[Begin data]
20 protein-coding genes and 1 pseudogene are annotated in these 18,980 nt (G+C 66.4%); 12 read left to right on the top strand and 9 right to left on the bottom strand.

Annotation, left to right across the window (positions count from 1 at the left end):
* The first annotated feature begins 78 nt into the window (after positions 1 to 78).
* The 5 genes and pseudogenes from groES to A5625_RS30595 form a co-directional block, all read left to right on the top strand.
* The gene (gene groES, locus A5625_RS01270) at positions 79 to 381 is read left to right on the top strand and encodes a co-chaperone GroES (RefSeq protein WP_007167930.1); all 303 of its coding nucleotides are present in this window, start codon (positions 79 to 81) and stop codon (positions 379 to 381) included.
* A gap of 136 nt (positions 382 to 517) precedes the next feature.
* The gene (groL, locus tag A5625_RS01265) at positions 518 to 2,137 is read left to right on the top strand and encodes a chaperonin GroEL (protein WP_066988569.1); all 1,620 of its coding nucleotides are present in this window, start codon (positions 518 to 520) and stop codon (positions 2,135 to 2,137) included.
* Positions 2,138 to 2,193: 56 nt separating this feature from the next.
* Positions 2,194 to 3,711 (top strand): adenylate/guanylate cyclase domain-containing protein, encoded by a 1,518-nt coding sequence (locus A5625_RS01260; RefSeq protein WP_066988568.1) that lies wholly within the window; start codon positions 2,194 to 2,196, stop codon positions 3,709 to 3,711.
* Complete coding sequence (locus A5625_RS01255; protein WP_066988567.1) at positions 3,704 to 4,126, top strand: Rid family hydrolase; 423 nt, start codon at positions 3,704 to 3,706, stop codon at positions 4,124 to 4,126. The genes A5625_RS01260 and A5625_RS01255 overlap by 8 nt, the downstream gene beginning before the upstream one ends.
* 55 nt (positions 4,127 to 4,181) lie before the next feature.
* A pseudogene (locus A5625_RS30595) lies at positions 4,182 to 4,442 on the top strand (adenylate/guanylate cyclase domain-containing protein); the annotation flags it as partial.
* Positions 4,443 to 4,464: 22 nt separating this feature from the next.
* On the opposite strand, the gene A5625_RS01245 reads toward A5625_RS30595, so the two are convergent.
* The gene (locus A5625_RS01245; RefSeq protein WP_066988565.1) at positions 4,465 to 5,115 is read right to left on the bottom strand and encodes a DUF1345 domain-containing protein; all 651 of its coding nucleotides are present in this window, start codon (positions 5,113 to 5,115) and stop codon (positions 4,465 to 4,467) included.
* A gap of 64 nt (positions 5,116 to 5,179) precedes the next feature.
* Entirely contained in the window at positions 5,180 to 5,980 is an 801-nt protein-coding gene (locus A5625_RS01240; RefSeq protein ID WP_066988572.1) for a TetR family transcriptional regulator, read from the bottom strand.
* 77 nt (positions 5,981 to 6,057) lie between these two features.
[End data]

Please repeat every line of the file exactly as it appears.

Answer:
20 protein-coding genes and 1 pseudogene are annotated in these 18,980 nt (G+C 66.4%); 12 read left to right on the top strand and 9 right to left on the bottom strand.

Annotation, left to right across the window (positions count from 1 at the left end):
* The first annotated feature begins 78 nt into the window (after positions 1 to 78).
* The 5 genes and pseudogenes from groES to A5625_RS30595 form a co-directional block, all read left to right on the top strand.
* The gene (gene groES, locus A5625_RS01270) at positions 79 to 381 is read left to right on the top strand and encodes a co-chaperone GroES (RefSeq protein WP_007167930.1); all 303 of its coding nucleotides are present in this window, start codon (positions 79 to 81) and stop codon (positions 379 to 381) included.
* A gap of 136 nt (positions 382 to 517) precedes the next feature.
* The gene (groL, locus tag A5625_RS01265) at positions 518 to 2,137 is read left to right on the top strand and encodes a chaperonin GroEL (protein WP_066988569.1); all 1,620 of its coding nucleotides are present in this window, start codon (positions 518 to 520) and stop codon (positions 2,135 to 2,137) included.
* Positions 2,138 to 2,193: 56 nt separating this feature from the next.
* Positions 2,194 to 3,711 (top strand): adenylate/guanylate cyclase domain-containing protein, encoded by a 1,518-nt coding sequence (locus A5625_RS01260; RefSeq protein WP_066988568.1) that lies wholly within the window; start codon positions 2,194 to 2,196, stop codon positions 3,709 to 3,711.
* Complete coding sequence (locus A5625_RS01255; protein WP_066988567.1) at positions 3,704 to 4,126, top strand: Rid family hydrolase; 423 nt, start codon at positions 3,704 to 3,706, stop codon at positions 4,124 to 4,126. The genes A5625_RS01260 and A5625_RS01255 overlap by 8 nt, the downstream gene beginning before the upstream one ends.
* 55 nt (positions 4,127 to 4,181) lie before the next feature.
* A pseudogene (locus A5625_RS30595) lies at positions 4,182 to 4,442 on the top strand (adenylate/guanylate cyclase domain-containing protein); the annotation flags it as partial.
* Positions 4,443 to 4,464: 22 nt separating this feature from the next.
* On the opposite strand, the gene A5625_RS01245 reads toward A5625_RS30595, so the two are convergent.
* The gene (locus A5625_RS01245; RefSeq protein WP_066988565.1) at positions 4,465 to 5,115 is read right to left on the bottom strand and encodes a DUF1345 domain-containing protein; all 651 of its coding nucleotides are present in this window, start codon (positions 5,113 to 5,115) and stop codon (positions 4,465 to 4,467) included.
* A gap of 64 nt (positions 5,116 to 5,179) precedes the next feature.
* Entirely contained in the window at positions 5,180 to 5,980 is an 801-nt protein-coding gene (locus A5625_RS01240; RefSeq protein ID WP_066988572.1) for a TetR family transcriptional regulator, read from the bottom strand.
* 77 nt (positions 5,981 to 6,057) lie between these two features.